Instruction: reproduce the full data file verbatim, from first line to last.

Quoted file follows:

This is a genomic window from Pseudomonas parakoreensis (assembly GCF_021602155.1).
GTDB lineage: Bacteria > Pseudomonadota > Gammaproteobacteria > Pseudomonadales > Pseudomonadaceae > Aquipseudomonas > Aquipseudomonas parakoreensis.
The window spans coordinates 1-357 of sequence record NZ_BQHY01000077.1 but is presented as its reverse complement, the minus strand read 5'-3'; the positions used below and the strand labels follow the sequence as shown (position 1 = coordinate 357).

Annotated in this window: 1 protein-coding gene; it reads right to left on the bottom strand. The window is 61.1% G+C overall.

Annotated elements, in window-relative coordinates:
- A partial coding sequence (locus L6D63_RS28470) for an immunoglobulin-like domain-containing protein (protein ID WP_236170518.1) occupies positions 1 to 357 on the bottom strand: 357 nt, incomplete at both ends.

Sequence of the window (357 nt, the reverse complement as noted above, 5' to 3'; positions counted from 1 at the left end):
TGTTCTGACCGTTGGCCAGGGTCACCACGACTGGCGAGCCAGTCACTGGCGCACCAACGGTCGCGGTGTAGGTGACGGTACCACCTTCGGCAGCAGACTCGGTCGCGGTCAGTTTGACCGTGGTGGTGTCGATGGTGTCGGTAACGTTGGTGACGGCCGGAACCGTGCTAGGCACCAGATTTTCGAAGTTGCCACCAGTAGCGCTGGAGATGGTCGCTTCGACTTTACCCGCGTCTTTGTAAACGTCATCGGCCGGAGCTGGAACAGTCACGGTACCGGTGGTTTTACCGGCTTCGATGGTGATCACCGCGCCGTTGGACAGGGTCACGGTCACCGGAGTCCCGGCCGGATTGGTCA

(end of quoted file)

This is a genomic window from Pseudomonas parakoreensis (assembly GCF_021602155.1).
GTDB lineage: Bacteria > Pseudomonadota > Gammaproteobacteria > Pseudomonadales > Pseudomonadaceae > Aquipseudomonas > Aquipseudomonas parakoreensis.
The window spans coordinates 1-357 of sequence record NZ_BQHY01000077.1 but is presented as its reverse complement, the minus strand read 5'-3'; the positions used below and the strand labels follow the sequence as shown (position 1 = coordinate 357).

Annotated in this window: 1 protein-coding gene; it reads right to left on the bottom strand. The window is 61.1% G+C overall.

Annotated elements, in window-relative coordinates:
- A partial coding sequence (locus L6D63_RS28470) for an immunoglobulin-like domain-containing protein (protein ID WP_236170518.1) occupies positions 1 to 357 on the bottom strand: 357 nt, incomplete at both ends.

Sequence of the window (357 nt, the reverse complement as noted above, 5' to 3'; positions counted from 1 at the left end):
TGTTCTGACCGTTGGCCAGGGTCACCACGACTGGCGAGCCAGTCACTGGCGCACCAACGGTCGCGGTGTAGGTGACGGTACCACCTTCGGCAGCAGACTCGGTCGCGGTCAGTTTGACCGTGGTGGTGTCGATGGTGTCGGTAACGTTGGTGACGGCCGGAACCGTGCTAGGCACCAGATTTTCGAAGTTGCCACCAGTAGCGCTGGAGATGGTCGCTTCGACTTTACCCGCGTCTTTGTAAACGTCATCGGCCGGAGCTGGAACAGTCACGGTACCGGTGGTTTTACCGGCTTCGATGGTGATCACCGCGCCGTTGGACAGGGTCACGGTCACCGGAGTCCCGGCCGGATTGGTCA